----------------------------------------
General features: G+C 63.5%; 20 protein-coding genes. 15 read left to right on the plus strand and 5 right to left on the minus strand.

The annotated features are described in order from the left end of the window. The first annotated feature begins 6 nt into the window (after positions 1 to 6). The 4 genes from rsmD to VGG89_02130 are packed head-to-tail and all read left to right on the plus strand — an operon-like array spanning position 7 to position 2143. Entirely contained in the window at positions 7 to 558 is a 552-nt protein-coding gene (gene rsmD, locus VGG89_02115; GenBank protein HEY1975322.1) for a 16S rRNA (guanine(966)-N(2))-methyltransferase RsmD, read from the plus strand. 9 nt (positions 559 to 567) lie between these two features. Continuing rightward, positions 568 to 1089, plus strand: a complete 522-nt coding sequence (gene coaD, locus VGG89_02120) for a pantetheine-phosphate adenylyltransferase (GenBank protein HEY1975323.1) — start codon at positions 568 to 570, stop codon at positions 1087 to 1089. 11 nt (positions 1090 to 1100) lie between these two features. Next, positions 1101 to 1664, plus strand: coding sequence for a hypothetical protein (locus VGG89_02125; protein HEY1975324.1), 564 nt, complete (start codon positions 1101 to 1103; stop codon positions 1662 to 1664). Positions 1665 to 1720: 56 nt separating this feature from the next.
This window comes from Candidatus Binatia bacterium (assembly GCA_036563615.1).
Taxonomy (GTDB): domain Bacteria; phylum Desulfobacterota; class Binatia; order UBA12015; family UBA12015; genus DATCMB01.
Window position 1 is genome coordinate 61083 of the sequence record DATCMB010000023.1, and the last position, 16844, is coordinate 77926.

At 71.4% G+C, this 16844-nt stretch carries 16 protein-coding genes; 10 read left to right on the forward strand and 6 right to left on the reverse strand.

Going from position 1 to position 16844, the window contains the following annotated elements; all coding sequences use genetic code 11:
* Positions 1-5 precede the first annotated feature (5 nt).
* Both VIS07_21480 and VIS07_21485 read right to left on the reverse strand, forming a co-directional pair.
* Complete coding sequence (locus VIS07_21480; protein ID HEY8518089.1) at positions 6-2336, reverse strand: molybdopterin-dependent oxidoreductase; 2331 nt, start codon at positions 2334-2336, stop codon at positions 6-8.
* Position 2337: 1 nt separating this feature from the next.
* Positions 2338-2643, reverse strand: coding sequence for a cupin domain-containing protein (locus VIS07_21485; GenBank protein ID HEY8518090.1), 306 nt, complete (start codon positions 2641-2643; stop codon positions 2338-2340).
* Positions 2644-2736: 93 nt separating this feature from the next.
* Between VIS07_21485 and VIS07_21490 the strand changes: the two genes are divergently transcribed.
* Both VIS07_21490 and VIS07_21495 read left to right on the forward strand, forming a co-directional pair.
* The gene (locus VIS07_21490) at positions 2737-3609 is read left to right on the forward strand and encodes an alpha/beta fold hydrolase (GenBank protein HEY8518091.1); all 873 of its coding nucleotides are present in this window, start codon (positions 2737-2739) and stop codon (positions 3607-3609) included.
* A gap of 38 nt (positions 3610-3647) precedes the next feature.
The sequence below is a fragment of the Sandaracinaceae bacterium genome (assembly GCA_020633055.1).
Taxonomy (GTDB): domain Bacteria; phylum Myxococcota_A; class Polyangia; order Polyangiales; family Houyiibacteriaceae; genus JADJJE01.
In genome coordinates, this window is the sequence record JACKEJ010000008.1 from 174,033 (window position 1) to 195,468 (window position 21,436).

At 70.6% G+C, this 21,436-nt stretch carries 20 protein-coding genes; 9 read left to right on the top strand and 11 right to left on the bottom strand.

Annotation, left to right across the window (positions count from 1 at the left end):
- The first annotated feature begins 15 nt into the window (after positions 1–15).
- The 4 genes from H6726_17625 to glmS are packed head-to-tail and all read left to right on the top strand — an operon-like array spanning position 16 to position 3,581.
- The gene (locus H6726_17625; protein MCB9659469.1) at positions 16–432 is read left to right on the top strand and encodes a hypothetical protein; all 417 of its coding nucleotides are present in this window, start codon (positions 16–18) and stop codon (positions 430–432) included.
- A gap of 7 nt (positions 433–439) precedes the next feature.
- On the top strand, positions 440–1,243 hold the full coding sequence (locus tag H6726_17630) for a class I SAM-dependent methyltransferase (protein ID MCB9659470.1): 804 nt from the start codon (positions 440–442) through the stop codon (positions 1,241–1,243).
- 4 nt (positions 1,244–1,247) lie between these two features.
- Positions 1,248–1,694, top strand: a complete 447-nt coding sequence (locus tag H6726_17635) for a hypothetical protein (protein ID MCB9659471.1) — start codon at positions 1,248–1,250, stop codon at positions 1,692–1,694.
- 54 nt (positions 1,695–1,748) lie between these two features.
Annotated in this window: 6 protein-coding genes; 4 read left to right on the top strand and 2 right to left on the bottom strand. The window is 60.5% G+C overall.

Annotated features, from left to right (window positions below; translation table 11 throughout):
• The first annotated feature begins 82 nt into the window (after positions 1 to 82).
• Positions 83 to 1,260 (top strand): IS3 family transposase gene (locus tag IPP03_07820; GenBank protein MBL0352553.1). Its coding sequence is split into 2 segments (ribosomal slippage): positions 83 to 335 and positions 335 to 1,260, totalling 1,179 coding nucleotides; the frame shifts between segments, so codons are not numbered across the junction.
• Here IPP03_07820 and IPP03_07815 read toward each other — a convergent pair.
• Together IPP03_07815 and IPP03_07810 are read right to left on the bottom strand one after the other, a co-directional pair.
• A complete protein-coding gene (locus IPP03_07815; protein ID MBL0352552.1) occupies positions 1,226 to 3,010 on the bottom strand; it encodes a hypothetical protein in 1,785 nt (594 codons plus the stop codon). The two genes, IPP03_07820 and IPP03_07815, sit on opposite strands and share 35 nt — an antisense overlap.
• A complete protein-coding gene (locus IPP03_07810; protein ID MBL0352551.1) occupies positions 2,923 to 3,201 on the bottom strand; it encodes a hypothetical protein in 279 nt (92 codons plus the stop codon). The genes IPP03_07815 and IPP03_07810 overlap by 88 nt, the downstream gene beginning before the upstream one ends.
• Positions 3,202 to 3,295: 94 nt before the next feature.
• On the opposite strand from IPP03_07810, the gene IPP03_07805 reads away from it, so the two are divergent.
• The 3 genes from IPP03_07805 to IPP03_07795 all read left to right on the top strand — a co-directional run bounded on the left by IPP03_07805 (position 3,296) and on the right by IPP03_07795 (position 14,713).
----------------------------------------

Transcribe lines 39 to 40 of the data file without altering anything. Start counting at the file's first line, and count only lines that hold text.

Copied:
• Positions 3,202 to 3,295: 94 nt before the next feature.
• On the opposite strand from IPP03_07810, the gene IPP03_07805 reads away from it, so the two are divergent.